Acting County Administrator Jan Lesher supported that conclusion in her memo, recommending that the supervisors adopt the "call to arms."

"This second winter surge in cases is again severely straining our healthcare resources and requiring continued investment of Pima County resources to bolster vaccination, testing and other mitigation measures," she said in her memo. "Many in the community are looking to the Board of Supervisors and the County Health Department for help. New state laws and other state actions have limited the tools we have to respond to the requests for action to slow or stop the spread of COVID-19... given the global surge of the exceptionally more transmissible omicron variant, it is appropriate to reconsider the tools that are available to mitigate its impact on Pima County particularly during this winter holiday season."

The Board of Supervisors passed a mask mandate in June 2020 for everyone indoors and outdoors but lifted it in May of this year as the rate of infection dropped to below 10 new cases per 100,000 people per week. The supervisors also nixed a mask mandate for schools and a vaccine mandate for county employees in August. The county is in the process of firing unvaccinated employees who work with vulnerable populations as the deadline for them to vaccinate expires on Dec. 31. The city of Tucson has a vaccine mandate for all municipal employees.

The new mask mandate proposed by Heinz would require that indoor establishments that are open to the public provide masks for employees and allows an establishment to require a person to leave if they’re not masking and physical distancing of at least 6 feet is not possible. No civil or criminal enforcement of the mandate can happen without approval from the Pima County Board of Supervisors, though the resolution would allow enforcement action written in state law for public health and safety violations to take place if someone refuses.

Exemptions apply to kids younger than five, people with disabilities or medical conditions whose breathing could be obstructed by a mask, people who are eating or drinking or people for whom wearing a mask would create a risk at work, among others.

The resolution would take effect as an emergency measure as soon as adopted.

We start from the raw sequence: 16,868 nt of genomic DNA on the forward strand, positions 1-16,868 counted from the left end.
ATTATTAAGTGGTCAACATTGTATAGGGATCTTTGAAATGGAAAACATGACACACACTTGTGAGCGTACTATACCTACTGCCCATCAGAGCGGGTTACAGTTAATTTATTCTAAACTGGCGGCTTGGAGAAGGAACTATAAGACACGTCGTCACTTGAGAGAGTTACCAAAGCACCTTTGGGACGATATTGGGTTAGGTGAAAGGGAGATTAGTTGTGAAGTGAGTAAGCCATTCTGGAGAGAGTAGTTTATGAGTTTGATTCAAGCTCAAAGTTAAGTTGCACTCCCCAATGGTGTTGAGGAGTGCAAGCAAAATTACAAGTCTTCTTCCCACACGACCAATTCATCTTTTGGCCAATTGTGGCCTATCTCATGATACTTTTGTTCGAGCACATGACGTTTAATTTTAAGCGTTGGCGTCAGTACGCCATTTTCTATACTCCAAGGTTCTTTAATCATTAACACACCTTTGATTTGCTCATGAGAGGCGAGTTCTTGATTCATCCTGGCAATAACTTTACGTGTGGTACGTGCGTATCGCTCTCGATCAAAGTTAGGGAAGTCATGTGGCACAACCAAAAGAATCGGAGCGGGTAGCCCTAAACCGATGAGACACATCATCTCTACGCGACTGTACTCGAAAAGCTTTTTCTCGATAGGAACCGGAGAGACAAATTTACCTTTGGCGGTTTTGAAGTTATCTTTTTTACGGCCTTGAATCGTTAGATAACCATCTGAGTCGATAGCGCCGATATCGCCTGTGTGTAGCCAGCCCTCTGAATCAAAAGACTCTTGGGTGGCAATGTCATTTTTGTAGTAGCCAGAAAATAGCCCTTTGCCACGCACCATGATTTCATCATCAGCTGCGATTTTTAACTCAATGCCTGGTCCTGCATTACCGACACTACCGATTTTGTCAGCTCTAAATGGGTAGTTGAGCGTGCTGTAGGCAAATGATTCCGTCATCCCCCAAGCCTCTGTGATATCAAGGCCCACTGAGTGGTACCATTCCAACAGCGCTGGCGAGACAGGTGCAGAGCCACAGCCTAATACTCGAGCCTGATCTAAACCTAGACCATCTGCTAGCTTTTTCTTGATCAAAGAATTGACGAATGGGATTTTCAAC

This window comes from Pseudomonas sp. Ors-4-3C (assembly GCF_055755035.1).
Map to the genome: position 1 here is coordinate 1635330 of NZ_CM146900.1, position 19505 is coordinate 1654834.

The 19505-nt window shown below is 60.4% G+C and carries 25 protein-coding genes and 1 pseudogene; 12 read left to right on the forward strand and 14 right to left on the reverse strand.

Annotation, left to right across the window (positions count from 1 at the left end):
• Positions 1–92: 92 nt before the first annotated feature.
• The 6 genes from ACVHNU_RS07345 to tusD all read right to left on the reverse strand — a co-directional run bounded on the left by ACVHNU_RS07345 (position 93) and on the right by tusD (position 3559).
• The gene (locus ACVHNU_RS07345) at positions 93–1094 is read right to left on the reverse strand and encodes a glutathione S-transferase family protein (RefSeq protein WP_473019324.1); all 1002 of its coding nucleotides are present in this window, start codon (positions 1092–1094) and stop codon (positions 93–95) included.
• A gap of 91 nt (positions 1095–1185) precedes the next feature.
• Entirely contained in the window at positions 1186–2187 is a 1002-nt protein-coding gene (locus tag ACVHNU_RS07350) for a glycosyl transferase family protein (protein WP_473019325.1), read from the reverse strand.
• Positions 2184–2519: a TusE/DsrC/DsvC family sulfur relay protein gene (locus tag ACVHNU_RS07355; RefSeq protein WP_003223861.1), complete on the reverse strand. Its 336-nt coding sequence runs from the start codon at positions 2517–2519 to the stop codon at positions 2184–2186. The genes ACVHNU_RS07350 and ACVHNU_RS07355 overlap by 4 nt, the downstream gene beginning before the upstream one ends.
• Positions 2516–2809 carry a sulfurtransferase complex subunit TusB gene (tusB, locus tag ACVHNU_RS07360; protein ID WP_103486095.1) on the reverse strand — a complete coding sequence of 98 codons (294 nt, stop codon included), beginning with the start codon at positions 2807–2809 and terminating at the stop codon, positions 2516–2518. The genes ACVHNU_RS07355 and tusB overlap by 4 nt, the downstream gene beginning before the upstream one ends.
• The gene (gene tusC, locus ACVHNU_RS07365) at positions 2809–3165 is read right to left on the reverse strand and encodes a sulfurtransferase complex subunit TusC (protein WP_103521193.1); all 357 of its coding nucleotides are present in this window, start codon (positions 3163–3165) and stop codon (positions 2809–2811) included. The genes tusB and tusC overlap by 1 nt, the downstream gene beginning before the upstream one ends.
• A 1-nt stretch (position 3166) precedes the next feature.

Supervisor Matt Heinz for District 2, which covers Southern Tucson and most of Sahuarita, put the resolution forward. Heinz has previously expressed frustration at the board’s reluctance to adopt COVID mitigation measures for schools, county residents or county employees — including a vaccine mandate for employees and the mask mandate for schools in August.

A national increase in masking by 15 percent could prevent another lockdown and save more than $1 trillion, according to recent economic analysis cited in a letter from Heinz to the rest of the board.

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The resolution is also coming less than a week after Gov. Doug Ducey attempted to block vaccine mandates for employees for the city of Tucson and Pima County though local officials said he had no such legal power.

The Pima County Board of Supervisors has one Republican, Supervisor Steve Christy of District 4 in Eastern Pima County. Christy has attacked mask mandates in the past, even refusing to wear a mask as a way for the board to start meeting in person again, an idea he had suggested at a previous meeting. Christy has also sparred with Heinz during their meetings in the past, but Heinz is the only supervisor who has publicly stated how he'll vote on the resolution.

Bennito L. Kelty is TucsonSentinel.com’s IDEA reporter, focusing on Inclusion, Diversity, Equity and Access stories, and a Report for America corps member supported by readers like you.

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Paul Ingram/TucsonSentinel.com

Pima County Supervisor Matt Heinz at a FEMA-managed vaccination site in early May.